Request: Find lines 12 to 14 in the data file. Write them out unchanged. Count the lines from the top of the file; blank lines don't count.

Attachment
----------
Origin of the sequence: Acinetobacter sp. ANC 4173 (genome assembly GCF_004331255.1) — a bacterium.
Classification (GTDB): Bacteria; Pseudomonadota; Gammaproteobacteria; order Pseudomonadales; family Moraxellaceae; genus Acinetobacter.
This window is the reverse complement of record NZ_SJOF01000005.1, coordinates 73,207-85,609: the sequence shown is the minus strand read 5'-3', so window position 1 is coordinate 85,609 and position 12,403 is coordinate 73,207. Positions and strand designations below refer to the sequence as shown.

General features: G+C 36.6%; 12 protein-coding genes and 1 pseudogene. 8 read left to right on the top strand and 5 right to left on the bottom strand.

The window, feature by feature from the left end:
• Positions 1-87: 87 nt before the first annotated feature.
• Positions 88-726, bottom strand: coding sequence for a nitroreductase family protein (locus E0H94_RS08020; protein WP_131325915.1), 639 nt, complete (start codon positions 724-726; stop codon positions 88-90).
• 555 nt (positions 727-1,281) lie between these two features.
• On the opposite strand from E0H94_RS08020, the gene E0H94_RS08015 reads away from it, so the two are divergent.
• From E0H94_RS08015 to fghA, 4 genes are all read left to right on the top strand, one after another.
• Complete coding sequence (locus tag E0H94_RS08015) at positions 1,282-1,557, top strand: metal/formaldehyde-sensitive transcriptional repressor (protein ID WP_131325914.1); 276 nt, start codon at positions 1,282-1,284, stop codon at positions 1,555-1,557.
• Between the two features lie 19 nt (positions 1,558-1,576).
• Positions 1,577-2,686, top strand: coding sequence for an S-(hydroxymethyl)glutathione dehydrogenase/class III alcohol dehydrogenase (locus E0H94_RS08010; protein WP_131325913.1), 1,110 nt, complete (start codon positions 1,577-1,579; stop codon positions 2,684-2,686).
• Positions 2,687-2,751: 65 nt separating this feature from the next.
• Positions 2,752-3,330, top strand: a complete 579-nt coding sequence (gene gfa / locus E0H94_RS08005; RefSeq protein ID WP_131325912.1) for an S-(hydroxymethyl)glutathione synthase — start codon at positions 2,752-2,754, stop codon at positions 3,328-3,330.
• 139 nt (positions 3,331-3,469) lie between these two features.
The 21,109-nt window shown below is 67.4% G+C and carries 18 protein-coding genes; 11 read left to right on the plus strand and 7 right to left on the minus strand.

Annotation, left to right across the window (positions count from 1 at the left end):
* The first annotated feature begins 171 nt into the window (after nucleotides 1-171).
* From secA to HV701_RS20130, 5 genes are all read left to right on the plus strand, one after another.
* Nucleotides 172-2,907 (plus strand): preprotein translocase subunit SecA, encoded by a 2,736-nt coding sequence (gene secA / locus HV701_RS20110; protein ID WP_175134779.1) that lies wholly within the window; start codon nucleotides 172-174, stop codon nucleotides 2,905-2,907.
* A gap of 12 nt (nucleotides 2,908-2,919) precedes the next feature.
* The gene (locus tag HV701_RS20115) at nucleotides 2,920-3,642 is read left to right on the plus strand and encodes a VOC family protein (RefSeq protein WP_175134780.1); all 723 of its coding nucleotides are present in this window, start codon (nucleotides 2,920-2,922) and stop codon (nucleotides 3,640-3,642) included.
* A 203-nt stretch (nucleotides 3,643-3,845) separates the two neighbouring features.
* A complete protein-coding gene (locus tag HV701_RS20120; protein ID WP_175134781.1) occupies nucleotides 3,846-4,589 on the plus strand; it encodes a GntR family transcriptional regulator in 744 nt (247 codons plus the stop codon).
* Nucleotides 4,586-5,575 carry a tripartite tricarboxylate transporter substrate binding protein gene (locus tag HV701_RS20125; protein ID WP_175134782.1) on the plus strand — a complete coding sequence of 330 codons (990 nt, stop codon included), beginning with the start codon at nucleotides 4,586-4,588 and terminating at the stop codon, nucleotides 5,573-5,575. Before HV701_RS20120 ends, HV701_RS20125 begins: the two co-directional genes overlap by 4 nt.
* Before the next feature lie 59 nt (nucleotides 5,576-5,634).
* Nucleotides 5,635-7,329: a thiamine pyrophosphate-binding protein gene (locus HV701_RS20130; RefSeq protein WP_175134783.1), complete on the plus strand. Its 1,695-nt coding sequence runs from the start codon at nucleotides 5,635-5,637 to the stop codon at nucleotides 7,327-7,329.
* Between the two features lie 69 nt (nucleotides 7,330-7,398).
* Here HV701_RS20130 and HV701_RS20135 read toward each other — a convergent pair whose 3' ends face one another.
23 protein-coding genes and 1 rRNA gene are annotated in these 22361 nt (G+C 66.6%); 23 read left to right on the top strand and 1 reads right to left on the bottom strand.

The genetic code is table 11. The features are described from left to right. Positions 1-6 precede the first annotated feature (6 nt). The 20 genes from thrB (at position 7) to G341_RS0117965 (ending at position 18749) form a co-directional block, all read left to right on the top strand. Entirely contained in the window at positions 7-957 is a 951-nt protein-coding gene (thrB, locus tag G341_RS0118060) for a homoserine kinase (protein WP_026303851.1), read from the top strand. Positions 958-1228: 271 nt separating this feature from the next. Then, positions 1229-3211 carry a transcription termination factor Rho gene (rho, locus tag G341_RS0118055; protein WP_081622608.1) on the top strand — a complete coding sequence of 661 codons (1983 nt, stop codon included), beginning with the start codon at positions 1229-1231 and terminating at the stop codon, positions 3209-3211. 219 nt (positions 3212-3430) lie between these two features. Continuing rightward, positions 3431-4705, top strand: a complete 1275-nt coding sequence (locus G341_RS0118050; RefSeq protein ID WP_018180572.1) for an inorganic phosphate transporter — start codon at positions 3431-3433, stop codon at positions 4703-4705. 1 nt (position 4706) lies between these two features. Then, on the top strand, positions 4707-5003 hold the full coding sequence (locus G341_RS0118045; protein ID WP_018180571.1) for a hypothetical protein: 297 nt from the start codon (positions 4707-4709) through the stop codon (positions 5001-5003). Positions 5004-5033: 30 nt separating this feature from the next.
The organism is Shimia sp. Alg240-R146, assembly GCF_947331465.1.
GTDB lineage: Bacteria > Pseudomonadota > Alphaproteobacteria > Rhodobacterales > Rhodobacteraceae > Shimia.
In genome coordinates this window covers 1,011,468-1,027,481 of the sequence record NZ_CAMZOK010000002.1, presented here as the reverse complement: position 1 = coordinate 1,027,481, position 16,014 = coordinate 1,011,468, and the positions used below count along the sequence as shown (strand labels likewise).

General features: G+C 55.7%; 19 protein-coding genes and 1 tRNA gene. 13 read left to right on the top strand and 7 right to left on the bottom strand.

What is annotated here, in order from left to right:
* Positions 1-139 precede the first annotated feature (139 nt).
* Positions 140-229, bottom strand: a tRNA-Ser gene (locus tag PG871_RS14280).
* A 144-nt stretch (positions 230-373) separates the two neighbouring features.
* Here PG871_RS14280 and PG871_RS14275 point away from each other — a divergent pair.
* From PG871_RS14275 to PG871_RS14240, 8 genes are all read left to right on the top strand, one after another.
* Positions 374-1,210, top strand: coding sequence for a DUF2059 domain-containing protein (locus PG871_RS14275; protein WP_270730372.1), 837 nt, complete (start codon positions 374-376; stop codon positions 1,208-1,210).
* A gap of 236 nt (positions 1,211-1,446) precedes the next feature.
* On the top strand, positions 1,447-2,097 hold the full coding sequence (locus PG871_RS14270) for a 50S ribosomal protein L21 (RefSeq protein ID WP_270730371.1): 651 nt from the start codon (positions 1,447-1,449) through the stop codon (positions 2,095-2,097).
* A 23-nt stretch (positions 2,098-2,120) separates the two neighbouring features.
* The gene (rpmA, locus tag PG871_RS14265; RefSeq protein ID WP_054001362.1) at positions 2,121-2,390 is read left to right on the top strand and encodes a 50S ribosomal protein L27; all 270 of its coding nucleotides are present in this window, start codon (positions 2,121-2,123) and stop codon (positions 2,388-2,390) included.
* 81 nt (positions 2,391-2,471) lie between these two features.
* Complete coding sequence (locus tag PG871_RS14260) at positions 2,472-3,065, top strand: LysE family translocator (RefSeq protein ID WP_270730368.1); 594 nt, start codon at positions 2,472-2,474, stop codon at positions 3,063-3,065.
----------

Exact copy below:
• Between the two features lie 19 nt (positions 1,558-1,576).
• Positions 1,577-2,686, top strand: coding sequence for an S-(hydroxymethyl)glutathione dehydrogenase/class III alcohol dehydrogenase (locus E0H94_RS08010; protein WP_131325913.1), 1,110 nt, complete (start codon positions 1,577-1,579; stop codon positions 2,684-2,686).
• Positions 2,687-2,751: 65 nt separating this feature from the next.